Reverse mentoring also helps increase millennial retention. Millennials want to feel engaged and fulfilled in their work and they have a lot to give to employers. Ignoring these needs, employers will face an issue of millennial retention. Currently, millennials are the largest generation in the labour force but according to the 2018 Deloitte Millennial Survey, 43 percent of the demographic group plan to leave their job in the next two years. 

In Southeast Asia, 83 percent of generation Z (Gen Z), cohorts born after 1996, are willing to be technology mentors to others on the job based on a survey by Dell Technologies on the ‘Gen Z effect.’ By 2020, at least 20 percent of the workforce will be made up of Gen Z. 

While 99 percent see technology as important, the survey found that 96 percent of Gen Z lack confidence in soft skills like leadership and collaboration. Here, mentor and mentee collaboration will be important. Another interesting insight from the survey is that Gen Z is eager to have more human interaction in their work than millennials.

Implementing reverse mentoring can however be a challenge in societies that identify age with wisdom, which may bring up issues around seniority. Senior-level staff who have spent years accumulating skills and experiences may take umbrage at being mentored by someone who may not have been born yet when they were already in the workforce. 

Laura Francis of River, a mentoring software for business, has come up with tips to ensure a successful reverse mentoring in their 2018 report, ‘The Ultimate Guide to Reverse Mentoring’.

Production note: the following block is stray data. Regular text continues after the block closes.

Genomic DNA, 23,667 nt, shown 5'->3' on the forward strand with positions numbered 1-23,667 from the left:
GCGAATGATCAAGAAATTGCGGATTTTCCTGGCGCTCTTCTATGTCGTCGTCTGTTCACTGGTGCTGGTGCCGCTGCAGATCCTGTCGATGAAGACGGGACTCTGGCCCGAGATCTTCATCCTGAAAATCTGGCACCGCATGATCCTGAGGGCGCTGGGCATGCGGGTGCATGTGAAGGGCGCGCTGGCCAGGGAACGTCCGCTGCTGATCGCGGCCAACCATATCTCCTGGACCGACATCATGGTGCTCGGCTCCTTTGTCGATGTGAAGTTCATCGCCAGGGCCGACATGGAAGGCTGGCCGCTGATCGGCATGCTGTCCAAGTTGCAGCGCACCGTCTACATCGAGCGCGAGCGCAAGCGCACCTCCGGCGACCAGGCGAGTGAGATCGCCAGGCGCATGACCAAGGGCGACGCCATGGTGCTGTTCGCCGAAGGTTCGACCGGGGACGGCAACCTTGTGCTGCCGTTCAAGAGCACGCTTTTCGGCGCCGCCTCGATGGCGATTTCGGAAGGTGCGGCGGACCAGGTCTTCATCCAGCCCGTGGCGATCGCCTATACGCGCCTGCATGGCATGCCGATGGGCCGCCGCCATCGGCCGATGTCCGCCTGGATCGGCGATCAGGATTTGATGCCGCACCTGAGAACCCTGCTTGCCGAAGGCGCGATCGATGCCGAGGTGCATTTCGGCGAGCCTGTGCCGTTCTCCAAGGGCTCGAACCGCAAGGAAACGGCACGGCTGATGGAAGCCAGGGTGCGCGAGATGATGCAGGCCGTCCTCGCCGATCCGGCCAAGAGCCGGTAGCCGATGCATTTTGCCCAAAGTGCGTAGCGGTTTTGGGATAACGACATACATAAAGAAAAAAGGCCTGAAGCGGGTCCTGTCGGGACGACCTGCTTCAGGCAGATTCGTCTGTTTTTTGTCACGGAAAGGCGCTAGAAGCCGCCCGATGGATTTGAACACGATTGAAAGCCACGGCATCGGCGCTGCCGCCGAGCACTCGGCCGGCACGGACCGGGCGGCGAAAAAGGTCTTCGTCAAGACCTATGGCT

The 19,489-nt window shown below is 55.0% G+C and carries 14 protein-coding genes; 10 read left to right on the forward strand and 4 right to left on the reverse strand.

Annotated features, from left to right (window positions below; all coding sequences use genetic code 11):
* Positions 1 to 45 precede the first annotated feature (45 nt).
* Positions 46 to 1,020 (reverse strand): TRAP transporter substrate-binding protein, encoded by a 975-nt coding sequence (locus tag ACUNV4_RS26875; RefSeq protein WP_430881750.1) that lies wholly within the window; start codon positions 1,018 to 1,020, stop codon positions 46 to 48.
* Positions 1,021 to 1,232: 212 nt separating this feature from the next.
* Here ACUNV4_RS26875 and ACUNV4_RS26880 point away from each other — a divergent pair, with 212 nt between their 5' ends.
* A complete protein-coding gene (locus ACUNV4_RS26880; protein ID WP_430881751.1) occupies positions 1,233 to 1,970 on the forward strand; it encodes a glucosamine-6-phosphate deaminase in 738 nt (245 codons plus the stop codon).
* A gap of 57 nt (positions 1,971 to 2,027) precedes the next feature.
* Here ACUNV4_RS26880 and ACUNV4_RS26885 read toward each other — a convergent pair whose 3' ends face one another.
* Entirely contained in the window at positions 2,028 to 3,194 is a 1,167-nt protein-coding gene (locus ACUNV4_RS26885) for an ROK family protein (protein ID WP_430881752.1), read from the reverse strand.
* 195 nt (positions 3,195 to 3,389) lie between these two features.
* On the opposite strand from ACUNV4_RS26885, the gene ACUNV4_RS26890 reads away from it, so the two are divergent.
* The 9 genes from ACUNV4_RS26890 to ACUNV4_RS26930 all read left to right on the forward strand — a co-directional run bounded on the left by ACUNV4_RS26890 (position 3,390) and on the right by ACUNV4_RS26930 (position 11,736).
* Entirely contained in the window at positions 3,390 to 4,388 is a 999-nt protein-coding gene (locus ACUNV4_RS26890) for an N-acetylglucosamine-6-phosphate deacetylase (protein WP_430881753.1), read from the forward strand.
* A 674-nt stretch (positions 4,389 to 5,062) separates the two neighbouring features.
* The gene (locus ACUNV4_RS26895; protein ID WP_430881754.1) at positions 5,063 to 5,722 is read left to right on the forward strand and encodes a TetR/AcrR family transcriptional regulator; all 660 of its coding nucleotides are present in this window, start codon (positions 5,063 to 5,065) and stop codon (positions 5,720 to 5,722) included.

Positive disruption

Last year, Cisco launched an ASEAN Workforce Reverse Mentoring Pilot Program where 20 junior colleagues were paired with senior leaders, to allow them to better understand each other’s workload.

The objectives for the program were to generate greater inclusion by breaking down barriers and to enable innovation. According to Naveen Menon, Vice President of ASEAN Cisco Systems, connections will help bridge the gap between different employee groups (whether they are diverse in age, experience, gender, abilities, ethnicity, etc.) while highlighting new perspectives and driving new ways of working. For Menon, access to senior leaders can accelerate innovation, which may not have been realised without these connections.

“This program has so far resulted in very fruitful conversations around engaging the future workforce to use their innovative thinking to help the organisations transform and positively disrupt our current ways of working,” commented a mentor from the pilot program. 

Millennials and the younger generations may lack in experience but make up for it with invaluable insights on new technologies. Organisations should tap into their resources and knowledge to maximise the potential value they can bring to the business.